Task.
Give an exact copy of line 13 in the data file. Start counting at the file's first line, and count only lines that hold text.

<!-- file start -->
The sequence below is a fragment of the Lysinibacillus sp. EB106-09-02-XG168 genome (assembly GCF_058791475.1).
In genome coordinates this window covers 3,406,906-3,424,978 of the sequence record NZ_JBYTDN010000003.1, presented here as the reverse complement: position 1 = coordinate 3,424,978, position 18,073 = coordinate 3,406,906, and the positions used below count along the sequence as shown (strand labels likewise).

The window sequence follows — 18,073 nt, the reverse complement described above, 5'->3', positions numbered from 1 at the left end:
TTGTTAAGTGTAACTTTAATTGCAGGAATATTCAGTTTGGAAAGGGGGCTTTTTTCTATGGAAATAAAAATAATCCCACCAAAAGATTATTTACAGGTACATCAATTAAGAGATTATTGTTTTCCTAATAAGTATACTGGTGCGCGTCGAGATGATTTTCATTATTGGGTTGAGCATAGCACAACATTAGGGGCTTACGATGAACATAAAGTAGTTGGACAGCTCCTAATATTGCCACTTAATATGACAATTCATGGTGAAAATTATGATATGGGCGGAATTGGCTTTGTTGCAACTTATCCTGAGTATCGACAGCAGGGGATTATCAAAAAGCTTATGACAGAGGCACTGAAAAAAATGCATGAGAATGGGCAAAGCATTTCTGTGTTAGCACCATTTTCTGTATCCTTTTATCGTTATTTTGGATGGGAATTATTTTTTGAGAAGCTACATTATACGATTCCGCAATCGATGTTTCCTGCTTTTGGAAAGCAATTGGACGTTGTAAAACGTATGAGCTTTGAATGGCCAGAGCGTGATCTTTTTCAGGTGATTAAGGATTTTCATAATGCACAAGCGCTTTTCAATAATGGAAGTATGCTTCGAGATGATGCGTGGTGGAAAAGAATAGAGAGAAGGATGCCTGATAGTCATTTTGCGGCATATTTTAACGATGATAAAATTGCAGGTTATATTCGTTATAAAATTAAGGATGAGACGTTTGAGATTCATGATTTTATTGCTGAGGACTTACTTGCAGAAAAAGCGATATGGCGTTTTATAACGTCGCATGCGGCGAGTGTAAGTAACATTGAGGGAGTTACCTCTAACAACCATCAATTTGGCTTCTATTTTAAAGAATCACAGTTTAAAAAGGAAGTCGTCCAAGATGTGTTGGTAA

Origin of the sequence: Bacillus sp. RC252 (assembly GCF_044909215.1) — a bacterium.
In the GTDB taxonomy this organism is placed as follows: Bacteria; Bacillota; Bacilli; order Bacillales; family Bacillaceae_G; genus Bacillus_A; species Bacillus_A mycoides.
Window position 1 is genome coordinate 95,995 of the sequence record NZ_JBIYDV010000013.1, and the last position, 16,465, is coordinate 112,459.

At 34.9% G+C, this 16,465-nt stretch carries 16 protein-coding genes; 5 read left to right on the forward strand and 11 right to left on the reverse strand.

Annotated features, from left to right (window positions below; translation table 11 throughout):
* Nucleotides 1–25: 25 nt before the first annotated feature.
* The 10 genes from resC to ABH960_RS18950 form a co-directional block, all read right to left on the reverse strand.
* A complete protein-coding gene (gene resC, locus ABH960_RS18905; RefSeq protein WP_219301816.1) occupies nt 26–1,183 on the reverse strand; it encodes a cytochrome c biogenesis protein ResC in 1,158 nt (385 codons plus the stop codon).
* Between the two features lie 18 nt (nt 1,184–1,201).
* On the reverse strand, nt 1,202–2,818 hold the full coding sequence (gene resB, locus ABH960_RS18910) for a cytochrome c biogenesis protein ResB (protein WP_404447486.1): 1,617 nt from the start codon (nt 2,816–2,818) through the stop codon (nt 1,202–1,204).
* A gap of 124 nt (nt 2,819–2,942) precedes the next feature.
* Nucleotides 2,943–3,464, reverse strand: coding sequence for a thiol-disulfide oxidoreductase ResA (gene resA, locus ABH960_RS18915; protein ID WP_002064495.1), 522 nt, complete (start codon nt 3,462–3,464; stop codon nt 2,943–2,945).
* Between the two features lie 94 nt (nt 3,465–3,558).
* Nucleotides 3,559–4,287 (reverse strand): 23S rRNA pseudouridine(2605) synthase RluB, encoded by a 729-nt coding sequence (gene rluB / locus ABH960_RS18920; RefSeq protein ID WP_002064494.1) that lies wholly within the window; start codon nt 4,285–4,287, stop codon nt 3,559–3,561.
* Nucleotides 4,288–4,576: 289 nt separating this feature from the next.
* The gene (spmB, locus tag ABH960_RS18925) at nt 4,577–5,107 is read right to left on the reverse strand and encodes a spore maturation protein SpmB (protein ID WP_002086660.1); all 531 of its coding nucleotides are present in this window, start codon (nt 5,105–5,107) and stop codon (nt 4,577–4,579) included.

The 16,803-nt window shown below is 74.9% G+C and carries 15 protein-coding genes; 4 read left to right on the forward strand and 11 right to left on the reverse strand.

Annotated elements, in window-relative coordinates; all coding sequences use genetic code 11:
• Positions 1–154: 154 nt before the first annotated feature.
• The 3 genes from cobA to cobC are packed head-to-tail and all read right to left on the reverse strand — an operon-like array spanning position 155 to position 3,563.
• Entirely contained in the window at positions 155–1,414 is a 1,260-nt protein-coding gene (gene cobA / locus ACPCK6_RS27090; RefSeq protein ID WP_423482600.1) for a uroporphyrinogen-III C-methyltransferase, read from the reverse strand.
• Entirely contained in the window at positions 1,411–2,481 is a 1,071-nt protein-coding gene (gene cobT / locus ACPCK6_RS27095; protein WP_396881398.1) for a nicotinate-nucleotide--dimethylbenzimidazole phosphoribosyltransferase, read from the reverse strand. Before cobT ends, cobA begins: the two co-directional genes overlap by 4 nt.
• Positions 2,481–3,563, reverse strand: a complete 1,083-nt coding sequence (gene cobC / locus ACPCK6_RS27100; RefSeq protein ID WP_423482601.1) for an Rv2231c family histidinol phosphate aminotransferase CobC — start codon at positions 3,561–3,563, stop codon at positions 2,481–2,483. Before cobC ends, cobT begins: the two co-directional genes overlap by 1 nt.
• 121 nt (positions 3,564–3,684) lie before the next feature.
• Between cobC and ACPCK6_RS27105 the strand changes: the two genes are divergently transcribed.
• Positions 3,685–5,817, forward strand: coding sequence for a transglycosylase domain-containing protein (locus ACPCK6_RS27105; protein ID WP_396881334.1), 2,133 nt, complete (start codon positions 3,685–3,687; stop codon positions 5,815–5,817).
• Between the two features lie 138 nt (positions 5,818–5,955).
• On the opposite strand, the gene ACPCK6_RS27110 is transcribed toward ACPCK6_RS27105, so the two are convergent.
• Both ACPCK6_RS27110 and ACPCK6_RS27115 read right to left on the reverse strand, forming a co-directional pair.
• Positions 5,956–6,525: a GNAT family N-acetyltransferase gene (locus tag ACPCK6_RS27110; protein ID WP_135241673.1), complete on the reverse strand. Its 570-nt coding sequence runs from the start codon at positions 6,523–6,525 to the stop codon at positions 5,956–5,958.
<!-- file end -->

* Between the two features lie 18 nt (nt 1,184–1,201).